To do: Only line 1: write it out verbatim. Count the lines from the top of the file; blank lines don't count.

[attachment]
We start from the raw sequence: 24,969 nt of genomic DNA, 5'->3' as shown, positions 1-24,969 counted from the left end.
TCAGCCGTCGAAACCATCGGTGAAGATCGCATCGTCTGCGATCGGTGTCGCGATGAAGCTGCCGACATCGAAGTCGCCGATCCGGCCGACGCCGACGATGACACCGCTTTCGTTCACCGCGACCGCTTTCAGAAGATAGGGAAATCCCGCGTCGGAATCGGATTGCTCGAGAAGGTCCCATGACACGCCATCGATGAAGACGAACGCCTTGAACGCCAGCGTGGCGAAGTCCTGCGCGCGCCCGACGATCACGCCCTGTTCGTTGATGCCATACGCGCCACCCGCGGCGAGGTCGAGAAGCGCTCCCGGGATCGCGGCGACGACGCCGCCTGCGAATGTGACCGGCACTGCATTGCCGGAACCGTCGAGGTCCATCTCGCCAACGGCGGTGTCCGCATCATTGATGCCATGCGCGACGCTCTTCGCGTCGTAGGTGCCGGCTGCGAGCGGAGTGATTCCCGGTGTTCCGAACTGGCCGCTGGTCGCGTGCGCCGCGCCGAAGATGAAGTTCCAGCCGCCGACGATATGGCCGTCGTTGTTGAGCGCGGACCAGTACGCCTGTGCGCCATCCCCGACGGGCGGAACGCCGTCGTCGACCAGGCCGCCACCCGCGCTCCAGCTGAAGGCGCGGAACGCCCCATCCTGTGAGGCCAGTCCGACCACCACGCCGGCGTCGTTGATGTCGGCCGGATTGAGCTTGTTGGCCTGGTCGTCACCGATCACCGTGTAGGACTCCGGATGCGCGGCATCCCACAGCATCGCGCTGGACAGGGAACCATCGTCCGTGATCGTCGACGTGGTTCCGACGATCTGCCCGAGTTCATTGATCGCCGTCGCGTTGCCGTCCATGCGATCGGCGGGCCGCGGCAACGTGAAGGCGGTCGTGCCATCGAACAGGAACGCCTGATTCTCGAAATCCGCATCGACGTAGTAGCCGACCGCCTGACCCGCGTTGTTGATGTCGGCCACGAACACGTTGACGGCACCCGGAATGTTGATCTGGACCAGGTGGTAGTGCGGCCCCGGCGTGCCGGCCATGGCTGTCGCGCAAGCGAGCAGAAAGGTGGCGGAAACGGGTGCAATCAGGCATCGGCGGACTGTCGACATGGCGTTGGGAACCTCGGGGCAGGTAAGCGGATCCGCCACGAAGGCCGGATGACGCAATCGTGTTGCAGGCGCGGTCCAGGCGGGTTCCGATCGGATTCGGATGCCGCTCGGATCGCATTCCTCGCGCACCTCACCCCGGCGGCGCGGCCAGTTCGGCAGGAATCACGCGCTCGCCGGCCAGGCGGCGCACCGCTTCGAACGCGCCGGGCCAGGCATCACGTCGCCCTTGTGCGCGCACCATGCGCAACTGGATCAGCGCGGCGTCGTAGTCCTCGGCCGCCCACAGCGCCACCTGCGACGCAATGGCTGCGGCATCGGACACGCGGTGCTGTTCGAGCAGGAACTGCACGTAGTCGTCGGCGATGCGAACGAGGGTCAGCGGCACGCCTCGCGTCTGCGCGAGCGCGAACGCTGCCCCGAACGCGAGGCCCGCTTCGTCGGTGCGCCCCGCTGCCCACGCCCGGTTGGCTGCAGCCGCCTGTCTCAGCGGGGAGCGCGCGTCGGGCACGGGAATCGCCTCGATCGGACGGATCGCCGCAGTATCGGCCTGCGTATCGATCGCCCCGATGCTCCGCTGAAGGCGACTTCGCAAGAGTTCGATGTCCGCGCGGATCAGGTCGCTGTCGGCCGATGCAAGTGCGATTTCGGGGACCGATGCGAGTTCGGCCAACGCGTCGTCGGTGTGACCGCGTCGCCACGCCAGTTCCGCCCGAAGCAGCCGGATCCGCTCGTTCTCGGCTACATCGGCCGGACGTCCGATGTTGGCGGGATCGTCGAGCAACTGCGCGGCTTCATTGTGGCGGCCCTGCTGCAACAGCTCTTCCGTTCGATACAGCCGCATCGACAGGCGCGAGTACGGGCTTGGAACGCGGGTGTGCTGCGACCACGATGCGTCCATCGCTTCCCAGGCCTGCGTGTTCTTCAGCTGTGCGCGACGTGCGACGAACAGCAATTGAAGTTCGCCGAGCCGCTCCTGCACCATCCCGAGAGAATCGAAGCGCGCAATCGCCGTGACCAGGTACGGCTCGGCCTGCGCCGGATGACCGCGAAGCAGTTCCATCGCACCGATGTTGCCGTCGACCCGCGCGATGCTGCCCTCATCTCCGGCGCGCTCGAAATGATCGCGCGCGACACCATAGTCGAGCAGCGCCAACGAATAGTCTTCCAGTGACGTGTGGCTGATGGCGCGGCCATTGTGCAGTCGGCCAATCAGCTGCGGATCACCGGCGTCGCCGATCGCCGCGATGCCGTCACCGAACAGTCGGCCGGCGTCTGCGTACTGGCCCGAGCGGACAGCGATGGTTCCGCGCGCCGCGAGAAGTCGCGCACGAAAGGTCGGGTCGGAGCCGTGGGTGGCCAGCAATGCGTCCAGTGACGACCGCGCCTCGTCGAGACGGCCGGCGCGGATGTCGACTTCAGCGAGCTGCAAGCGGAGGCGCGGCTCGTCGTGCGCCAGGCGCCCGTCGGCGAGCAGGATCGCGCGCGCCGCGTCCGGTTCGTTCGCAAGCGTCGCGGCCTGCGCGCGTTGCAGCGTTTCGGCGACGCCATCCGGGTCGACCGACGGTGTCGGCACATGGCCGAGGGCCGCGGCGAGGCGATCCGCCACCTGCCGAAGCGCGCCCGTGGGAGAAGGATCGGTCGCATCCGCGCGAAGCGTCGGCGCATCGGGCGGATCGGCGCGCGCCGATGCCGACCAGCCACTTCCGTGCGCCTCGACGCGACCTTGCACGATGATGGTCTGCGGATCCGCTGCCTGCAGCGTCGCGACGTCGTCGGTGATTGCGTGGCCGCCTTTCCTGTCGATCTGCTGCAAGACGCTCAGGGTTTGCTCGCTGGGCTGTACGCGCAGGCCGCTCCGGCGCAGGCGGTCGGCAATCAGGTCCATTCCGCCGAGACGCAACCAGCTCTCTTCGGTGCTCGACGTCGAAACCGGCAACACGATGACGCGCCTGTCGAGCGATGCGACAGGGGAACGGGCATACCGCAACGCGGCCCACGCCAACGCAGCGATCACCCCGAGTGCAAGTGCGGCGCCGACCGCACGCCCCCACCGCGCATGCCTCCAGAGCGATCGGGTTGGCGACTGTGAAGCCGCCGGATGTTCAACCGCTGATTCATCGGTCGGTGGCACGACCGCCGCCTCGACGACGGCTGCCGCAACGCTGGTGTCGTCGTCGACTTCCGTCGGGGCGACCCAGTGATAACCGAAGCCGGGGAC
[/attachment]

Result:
We start from the raw sequence: 24,969 nt of genomic DNA, 5'->3' as shown, positions 1-24,969 counted from the left end.